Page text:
The geek in me just loves this kind of story:
Now, is that neat or what?
A scientific breakthrough could help alleviate blood shortages and reduce the danger of accidental blood-type mismatches, researchers and executives for a U.S. biotech firm said yesterday.
An international team of scientists announced that it has found a way to convert Types A, B, and AB blood into Type O -- the universal donor blood group that can be given to anyone -- and the American company that commissioned the research said such "universally transfusible" blood has the potential to solve problems associated with storing, transporting and transfusing blood.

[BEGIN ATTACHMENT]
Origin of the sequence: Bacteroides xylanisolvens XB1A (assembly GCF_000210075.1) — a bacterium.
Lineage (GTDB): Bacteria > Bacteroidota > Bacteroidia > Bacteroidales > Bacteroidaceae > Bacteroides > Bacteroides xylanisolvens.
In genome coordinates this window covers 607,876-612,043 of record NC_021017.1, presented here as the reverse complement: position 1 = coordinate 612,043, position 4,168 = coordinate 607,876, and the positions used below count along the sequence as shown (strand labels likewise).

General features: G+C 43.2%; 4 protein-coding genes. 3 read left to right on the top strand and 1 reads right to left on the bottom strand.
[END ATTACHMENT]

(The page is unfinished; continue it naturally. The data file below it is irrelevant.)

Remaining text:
"The prospects for this are huge ... since blood now must be transfused on a group-specific basis," Douglas L. Clibourn, chief executive officer of ZymeQuest, said in a telephone interview yesterday.
The team of Danish, English and French researchers reported this week in the journal Nature Biotechnology that it isolated two bacterial enzymes that break down and remove the sugar molecules (antigens) on the surface of A, AB and B red blood cells that can cause potentially deadly immune reactions in patients transfused with mismatched blood.